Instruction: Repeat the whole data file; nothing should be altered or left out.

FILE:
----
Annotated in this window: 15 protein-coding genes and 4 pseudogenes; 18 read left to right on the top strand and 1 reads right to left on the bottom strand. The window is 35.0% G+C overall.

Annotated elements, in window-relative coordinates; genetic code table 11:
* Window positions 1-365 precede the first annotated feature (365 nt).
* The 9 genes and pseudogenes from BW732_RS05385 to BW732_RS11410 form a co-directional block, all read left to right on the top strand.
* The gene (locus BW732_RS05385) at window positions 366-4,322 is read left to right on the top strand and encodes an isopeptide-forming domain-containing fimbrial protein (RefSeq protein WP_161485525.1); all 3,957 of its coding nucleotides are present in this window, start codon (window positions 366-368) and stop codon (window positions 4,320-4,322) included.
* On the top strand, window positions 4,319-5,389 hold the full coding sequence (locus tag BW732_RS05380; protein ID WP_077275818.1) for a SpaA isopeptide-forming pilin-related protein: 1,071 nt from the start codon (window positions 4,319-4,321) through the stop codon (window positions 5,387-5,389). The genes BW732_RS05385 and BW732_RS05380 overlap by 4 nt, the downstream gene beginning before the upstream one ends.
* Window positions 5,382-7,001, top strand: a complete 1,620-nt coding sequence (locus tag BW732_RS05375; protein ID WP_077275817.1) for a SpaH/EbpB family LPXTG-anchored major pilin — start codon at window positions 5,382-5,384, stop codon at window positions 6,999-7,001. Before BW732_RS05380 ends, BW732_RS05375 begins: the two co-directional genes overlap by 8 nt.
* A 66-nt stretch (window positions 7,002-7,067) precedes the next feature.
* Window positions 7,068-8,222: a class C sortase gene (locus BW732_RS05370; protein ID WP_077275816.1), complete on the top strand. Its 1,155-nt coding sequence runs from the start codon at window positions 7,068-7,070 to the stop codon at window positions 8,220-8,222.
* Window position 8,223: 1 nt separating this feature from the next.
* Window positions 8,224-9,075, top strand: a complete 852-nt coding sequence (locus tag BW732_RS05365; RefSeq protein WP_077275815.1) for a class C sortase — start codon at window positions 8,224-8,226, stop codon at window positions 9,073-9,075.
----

Annotated in this window: 15 protein-coding genes and 4 pseudogenes; 18 read left to right on the top strand and 1 reads right to left on the bottom strand. The window is 35.0% G+C overall.

Annotated elements, in window-relative coordinates; genetic code table 11:
* Window positions 1-365 precede the first annotated feature (365 nt).
* The 9 genes and pseudogenes from BW732_RS05385 to BW732_RS11410 form a co-directional block, all read left to right on the top strand.
* The gene (locus BW732_RS05385) at window positions 366-4,322 is read left to right on the top strand and encodes an isopeptide-forming domain-containing fimbrial protein (RefSeq protein WP_161485525.1); all 3,957 of its coding nucleotides are present in this window, start codon (window positions 366-368) and stop codon (window positions 4,320-4,322) included.
* On the top strand, window positions 4,319-5,389 hold the full coding sequence (locus tag BW732_RS05380; protein ID WP_077275818.1) for a SpaA isopeptide-forming pilin-related protein: 1,071 nt from the start codon (window positions 4,319-4,321) through the stop codon (window positions 5,387-5,389). The genes BW732_RS05385 and BW732_RS05380 overlap by 4 nt, the downstream gene beginning before the upstream one ends.
* Window positions 5,382-7,001, top strand: a complete 1,620-nt coding sequence (locus tag BW732_RS05375; protein ID WP_077275817.1) for a SpaH/EbpB family LPXTG-anchored major pilin — start codon at window positions 5,382-5,384, stop codon at window positions 6,999-7,001. Before BW732_RS05380 ends, BW732_RS05375 begins: the two co-directional genes overlap by 8 nt.
* A 66-nt stretch (window positions 7,002-7,067) precedes the next feature.
* Window positions 7,068-8,222: a class C sortase gene (locus BW732_RS05370; protein ID WP_077275816.1), complete on the top strand. Its 1,155-nt coding sequence runs from the start codon at window positions 7,068-7,070 to the stop codon at window positions 8,220-8,222.
* Window position 8,223: 1 nt separating this feature from the next.
* Window positions 8,224-9,075, top strand: a complete 852-nt coding sequence (locus tag BW732_RS05365; RefSeq protein WP_077275815.1) for a class C sortase — start codon at window positions 8,224-8,226, stop codon at window positions 9,073-9,075.